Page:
[Image description: Two people are having a difficult conversation.]
Every relationship — whether it’s between family members, friends, romantic partners, or coworkers — faces moments of conflict. Having the skills to manage conflicts effectively can determine whether they turn into major blowups or opportunities to resolve miscommunication and strengthen your relationship.
Here are some tips to remember the next time you find yourself in a disagreement that feels like an impossible standoff:
- Take a pause. If the conversation is getting heated or you’re starting to feel angry, take some deep breaths, a few minutes alone, or even a day to cool off. When you return to the topic, take a calm, positive approach. It may help to think of the situation not as an argument, but as a genuine effort to understand each other better.
- Listen actively. Avoid interrupting, criticizing, or laying blame. You’ll each feel heard if you take turns being the speaker and the listener. Be mindful of your body language, tone of voice, and facial expressions.
- Use “I” phrases. Describe how the problem affects you. Use statements like “I feel frustrated/sad/angry/worried when _______,” rather than criticizing the other person’s actions. This can prevent the other person from becoming defensive and allow for a more constructive conversation.
- Identify what you’re really responding to. If you find yourself overreacting to a situation, it may be because it unconsciously reminds you of a conflict from your past. This is called “transference,” and it’s something our brains do unconsciously. So, if your reaction seems out of proportion to the issue at hand, reflect on previous situations or relationships that could be driving your current response.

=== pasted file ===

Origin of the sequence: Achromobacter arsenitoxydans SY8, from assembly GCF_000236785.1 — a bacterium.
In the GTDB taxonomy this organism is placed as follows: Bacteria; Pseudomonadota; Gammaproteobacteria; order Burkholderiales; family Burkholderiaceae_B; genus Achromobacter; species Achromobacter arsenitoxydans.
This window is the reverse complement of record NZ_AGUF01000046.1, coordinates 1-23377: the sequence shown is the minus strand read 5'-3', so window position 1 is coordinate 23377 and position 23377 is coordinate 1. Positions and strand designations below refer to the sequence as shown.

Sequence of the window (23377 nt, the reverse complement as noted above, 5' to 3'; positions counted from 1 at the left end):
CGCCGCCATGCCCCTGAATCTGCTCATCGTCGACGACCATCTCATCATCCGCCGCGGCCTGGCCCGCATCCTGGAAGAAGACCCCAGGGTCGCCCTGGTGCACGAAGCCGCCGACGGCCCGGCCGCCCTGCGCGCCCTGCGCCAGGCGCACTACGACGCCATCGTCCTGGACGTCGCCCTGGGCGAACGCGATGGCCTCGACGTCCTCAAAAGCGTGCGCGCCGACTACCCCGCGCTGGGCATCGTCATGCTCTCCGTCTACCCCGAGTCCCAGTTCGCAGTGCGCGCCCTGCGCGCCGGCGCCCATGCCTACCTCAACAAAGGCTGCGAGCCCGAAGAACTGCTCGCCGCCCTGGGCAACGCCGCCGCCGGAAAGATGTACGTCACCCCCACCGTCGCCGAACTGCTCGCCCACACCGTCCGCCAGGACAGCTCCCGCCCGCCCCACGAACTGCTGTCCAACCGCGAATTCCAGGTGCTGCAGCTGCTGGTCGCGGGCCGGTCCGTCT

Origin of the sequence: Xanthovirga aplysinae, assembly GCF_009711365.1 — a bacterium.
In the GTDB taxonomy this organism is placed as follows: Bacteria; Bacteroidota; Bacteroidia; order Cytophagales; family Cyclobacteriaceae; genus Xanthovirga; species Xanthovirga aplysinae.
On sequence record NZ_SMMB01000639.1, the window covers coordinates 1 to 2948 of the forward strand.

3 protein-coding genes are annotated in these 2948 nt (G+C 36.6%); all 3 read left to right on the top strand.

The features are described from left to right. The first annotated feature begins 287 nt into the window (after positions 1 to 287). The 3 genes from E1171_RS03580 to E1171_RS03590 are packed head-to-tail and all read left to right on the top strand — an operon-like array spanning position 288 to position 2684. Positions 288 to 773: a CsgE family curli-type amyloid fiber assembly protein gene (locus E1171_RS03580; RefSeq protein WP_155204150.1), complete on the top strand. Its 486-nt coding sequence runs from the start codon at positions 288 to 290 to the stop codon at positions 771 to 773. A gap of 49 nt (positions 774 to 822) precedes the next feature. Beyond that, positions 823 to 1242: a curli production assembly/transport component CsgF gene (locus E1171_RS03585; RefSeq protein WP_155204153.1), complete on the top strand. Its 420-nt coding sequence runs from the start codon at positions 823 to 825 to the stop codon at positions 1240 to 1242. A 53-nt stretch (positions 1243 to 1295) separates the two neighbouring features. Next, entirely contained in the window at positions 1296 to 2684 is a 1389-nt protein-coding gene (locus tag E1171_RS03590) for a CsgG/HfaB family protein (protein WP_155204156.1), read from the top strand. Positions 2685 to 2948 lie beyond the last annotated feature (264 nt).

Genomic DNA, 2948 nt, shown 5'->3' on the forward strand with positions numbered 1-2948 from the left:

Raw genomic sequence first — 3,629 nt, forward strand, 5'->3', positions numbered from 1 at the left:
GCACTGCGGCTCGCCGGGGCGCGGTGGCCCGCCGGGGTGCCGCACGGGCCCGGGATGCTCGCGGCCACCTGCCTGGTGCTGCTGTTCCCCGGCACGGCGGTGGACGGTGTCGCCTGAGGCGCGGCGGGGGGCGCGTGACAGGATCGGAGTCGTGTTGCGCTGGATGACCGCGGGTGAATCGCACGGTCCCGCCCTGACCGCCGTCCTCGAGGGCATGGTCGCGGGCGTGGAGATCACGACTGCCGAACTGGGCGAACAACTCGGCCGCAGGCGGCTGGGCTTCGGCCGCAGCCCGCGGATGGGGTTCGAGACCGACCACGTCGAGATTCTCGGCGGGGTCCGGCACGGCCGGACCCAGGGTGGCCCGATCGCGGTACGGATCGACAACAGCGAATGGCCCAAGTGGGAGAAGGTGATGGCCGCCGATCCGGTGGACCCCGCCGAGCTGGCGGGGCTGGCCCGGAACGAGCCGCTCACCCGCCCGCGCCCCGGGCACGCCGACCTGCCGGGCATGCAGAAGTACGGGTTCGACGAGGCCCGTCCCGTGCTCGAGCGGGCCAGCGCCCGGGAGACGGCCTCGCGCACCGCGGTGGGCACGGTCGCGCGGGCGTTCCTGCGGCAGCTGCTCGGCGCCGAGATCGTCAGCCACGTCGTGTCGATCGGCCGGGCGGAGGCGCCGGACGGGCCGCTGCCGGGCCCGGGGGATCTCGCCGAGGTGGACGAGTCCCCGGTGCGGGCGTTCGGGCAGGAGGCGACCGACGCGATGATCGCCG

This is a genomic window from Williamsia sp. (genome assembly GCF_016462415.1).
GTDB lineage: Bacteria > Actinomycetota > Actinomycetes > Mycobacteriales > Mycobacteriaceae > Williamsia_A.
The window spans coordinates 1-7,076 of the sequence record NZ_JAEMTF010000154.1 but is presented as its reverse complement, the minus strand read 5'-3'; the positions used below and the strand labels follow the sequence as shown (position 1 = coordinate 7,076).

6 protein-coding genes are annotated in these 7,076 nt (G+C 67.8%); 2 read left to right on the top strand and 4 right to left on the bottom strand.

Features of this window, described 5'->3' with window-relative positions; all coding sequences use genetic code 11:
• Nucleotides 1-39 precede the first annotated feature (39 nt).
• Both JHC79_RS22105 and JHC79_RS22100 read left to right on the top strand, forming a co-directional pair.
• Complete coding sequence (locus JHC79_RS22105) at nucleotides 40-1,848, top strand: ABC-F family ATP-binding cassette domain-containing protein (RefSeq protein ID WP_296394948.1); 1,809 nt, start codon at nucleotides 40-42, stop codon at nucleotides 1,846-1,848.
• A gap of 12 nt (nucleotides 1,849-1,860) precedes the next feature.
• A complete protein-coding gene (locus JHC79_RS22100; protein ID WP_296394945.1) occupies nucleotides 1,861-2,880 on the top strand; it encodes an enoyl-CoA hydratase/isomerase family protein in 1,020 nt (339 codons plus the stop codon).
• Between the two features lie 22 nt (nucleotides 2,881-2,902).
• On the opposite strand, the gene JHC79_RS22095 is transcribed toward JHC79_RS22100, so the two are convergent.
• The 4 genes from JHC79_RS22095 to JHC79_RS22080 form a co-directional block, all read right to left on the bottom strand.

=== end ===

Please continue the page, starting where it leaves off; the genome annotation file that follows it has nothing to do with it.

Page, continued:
- Expect different perspectives — and look for areas of agreement. Your opinion or view of the situation will be informed by your background and experiences, while the other person’s perspective will be informed by theirs. Both viewpoints are valid. Try to find common ground to defuse some of the tension around the disagreement. For example, you may find your end goals are the same, even if you disagree on how to achieve them.
- Look for a mutually agreeable solution. Once you’ve each expressed your perspectives, try to identify ways to move forward that address both your concerns. Be willing to compromise and negotiate. Then commit to making those changes. If the conflict is about a sensitive or highly charged topic, you may simply need to agree to disagree. In that event, move gently to a topic you do have in common to demonstrate your relationship remains intact.
- Apologize if you’ve caused pain. Even if you don’t think your actions were wrong, acknowledge that you caused the other person pain. Affirm that you care and you are sorry. Taking responsibility for the impact of your actions can help the other person feel they’ve been heard and understood, which can restore harmony to your relationship.
If you’re at an impasse or see repeating patterns of conflict, it may be time to seek professional help. Depending on the nature of the relationship, this could be a marriage and family therapist or other counselor. It could also be a clergy person, mediator, or human resources representative. Working with a professional can help you de-escalate disagreements, identify possible perspectives or action steps you may have missed, and help you build better conflict resolution skills.